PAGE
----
President Joe Biden’s Food and Drug Administration (FDA) is pushing to ban menthol cigarettes after it has pressed for safe crack pipe distribution and marijuana reform.
The FDA has pushed its long-awaited ban on menthol cigarettes, which some public health groups believe could help improve black communities and prevent young Americans from smoking cigarettes. Menthol cigarettes are viewed as more addictive than traditional cigarettes.
Tobacco companies have argued that there is no direct link between menthol cigarettes and starting smoking or even increased dependence on cigarettes. Black leaders, the American Civil Liberties Union (ACLU), and other similarly minded groups have voiced concerns that a menthol ban could lead to further policing of black communities.
While the Biden administration continues its nanny-state regulating of menthol-flavored cigarettes, it has made controversial moves to increase access to other drug paraphernalia and safe places to use illicit drugs.
In fiscal year 2022, the Department of Health and Human Services (HHS) began a $30 million grant program to provide funds to nonprofits and local governments to help make drug use safer for addicts. A spokesman for the agency told the Washington Free Beacon that grants would provide pipes for users to smoke crack cocaine, crystal methamphetamine, and “any illicit substance.”
A $5 million grant to New York University and Brown University funded an investigation into if overdoses can be prevented by “safe injection sites” — or places where drug addicts can use heroin and other illegal drugs and can be revived if they use too much.
Biden has also moved to pardon those convicted of marijuana possession under federal law, urged governors to do the same, and moved to review how marijuana is scheduled under federal law.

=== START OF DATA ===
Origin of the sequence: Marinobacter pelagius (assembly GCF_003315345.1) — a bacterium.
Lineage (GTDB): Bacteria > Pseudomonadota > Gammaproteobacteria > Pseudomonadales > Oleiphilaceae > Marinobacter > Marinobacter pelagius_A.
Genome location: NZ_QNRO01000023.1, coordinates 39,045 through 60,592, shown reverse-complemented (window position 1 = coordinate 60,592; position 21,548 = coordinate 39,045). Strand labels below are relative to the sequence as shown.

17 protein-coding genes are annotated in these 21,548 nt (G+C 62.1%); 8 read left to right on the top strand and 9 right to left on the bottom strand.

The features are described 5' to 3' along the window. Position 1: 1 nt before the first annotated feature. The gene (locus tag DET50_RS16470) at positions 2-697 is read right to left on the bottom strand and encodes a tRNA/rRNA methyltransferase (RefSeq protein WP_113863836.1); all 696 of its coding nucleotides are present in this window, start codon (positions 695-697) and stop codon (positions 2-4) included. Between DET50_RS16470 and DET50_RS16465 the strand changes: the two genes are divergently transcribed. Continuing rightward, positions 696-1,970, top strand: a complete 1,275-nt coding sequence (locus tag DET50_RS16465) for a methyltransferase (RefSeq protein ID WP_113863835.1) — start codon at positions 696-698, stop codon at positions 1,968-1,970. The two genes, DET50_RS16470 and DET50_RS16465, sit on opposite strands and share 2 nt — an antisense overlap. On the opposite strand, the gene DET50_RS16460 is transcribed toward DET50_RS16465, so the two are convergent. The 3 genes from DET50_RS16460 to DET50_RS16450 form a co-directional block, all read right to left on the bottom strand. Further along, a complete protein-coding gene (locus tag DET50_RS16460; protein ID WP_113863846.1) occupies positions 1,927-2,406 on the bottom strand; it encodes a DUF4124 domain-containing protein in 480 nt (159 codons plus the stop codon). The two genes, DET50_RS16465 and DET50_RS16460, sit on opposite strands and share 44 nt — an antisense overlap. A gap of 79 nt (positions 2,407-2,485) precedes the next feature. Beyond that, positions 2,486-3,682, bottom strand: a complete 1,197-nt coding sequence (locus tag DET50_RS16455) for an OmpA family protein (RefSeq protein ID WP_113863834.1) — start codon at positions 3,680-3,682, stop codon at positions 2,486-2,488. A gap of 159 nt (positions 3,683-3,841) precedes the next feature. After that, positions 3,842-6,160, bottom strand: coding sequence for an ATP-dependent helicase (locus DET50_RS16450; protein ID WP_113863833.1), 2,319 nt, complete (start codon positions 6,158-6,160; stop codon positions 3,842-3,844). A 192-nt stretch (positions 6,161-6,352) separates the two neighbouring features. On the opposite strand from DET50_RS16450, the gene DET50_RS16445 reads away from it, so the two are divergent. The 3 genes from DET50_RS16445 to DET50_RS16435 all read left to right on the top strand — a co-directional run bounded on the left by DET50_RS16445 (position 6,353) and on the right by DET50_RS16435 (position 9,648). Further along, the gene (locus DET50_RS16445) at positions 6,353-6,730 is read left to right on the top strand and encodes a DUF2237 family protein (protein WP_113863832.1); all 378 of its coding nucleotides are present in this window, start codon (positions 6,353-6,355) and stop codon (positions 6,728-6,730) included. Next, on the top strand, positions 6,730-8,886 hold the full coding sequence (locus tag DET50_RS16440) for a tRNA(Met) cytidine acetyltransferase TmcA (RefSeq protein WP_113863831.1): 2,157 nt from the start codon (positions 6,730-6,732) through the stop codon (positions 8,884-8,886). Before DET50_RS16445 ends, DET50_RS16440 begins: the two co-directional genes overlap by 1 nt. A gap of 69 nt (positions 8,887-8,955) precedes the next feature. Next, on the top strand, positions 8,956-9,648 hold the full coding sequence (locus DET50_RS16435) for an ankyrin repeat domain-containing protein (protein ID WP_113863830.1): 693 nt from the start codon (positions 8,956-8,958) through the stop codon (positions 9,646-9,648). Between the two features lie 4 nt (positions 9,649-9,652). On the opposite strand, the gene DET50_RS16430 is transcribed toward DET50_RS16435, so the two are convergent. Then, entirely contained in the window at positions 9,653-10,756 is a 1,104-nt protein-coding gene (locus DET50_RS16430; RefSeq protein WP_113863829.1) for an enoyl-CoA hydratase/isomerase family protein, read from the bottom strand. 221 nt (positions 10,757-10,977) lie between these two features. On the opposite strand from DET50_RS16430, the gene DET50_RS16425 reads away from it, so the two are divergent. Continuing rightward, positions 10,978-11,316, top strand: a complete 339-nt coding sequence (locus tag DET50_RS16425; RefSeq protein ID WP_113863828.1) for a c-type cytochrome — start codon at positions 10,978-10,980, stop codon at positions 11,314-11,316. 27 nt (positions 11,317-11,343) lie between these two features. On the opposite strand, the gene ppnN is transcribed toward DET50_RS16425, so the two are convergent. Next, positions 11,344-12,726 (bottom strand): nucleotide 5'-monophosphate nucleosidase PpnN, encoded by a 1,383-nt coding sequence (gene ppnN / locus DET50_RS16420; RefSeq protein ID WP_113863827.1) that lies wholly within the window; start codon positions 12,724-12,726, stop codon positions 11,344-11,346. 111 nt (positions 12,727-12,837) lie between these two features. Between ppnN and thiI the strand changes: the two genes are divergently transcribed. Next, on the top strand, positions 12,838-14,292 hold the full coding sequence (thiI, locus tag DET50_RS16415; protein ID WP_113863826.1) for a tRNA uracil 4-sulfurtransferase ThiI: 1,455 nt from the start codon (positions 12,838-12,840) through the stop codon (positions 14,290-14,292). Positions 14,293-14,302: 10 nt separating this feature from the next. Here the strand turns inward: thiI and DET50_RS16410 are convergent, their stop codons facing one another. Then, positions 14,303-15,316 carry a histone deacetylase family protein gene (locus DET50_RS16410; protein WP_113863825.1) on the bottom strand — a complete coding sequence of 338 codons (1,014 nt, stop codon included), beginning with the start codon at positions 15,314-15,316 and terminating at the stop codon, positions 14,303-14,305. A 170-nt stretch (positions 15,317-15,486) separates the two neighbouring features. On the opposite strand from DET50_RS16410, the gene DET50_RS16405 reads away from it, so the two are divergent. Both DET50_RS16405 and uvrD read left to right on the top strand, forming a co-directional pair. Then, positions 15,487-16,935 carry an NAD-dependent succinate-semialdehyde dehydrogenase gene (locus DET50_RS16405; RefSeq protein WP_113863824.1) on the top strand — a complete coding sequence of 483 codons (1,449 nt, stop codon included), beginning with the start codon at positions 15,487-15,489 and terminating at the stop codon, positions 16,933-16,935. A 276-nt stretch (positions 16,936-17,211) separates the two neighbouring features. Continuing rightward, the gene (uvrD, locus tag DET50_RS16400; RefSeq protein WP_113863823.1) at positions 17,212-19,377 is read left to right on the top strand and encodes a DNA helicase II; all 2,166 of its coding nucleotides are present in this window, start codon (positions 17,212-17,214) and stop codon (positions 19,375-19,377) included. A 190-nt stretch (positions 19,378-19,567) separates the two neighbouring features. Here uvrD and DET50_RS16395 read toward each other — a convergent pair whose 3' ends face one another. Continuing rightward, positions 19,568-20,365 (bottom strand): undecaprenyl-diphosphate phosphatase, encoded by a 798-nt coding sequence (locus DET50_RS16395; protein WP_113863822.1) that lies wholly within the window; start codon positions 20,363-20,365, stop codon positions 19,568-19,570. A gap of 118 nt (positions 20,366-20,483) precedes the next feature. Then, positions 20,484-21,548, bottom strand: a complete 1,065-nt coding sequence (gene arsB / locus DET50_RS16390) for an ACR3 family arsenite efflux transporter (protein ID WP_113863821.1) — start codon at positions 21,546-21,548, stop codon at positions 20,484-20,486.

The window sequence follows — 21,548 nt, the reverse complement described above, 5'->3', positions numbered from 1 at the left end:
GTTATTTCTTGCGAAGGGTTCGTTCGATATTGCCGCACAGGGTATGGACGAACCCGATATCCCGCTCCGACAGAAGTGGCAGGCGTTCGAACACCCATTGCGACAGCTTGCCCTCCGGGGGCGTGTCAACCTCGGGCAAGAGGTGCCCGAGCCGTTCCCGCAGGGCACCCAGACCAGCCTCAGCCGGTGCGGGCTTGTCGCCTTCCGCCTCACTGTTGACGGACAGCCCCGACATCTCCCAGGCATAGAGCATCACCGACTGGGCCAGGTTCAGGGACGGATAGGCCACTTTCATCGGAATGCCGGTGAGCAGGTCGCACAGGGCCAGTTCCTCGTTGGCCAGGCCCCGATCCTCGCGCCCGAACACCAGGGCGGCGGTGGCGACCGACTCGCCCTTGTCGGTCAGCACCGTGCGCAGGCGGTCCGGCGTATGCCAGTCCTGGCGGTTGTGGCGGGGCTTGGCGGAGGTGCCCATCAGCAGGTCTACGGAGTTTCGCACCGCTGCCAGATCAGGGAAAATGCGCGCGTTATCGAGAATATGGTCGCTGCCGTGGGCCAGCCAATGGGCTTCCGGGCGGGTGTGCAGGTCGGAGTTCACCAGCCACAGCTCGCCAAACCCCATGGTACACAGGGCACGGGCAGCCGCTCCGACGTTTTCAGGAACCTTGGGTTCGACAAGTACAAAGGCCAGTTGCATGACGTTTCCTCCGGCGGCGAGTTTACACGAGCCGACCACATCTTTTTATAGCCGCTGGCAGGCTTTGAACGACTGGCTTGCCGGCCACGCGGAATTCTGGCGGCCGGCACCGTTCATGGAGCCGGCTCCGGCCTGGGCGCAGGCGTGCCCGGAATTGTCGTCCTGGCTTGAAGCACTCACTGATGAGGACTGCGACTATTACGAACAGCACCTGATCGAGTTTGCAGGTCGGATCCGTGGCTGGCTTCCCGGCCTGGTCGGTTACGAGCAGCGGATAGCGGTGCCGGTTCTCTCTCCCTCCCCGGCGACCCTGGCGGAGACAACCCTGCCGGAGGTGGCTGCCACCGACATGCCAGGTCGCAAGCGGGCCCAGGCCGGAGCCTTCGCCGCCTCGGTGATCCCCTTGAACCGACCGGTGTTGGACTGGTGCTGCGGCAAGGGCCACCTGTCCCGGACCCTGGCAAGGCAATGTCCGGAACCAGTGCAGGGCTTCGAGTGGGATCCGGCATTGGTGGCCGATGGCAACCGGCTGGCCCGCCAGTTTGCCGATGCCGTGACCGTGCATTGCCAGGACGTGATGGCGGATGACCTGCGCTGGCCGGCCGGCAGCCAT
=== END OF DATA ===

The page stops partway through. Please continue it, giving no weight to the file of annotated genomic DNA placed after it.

Jeffrey Singer, a senior fellow at the libertarian-leaning CATO Institute, wrote Tuesday that the menthol tobacco ban would lead to a stronger black market in cigarettes:
In my comments, I stated that, according to the National Survey on Drug Use and Health, in 2020, 81 percent of Black and 51 percent of Hispanic smokers preferred menthol-flavored cigarettes. While the proposed rule is intended to reduce tobacco-related health outcome disparities in Black and Brown communities, a closer look at the data on menthol cigarettes, as well as the European Union’s experience with a menthol ban, suggest that the proposed product standard will not work, and will likely foster a black market. Perhaps even worse, the ban might further aggravate criminal justice inequities.
Citing various studies, Singer argued:
- Menthol cigarettes “are no more, and perhaps less, harmful than non-menthol cigarettes.”
- Menthol cigarette smokers have a lower cancer mortality risk than non-menthol cigarette smokers.
- Despite the ban focusing on lowering teenage use of cigarettes, 60 percent of teen smokers smoke non-menthol cigarettes.
“Sadly, it appears the menthol‐ban train has already left the station. This means more business opportunities for purveyors of black market products—ranging from illicit drugs to cigars and cigarettes,” he added.
“And if history teaches us anything, we can expect to witness many harmful unintended consequences,” Singer concluded.
Sean Moran is a policy reporter for Breitbart News. Follow him on Twitter @SeanMoran3.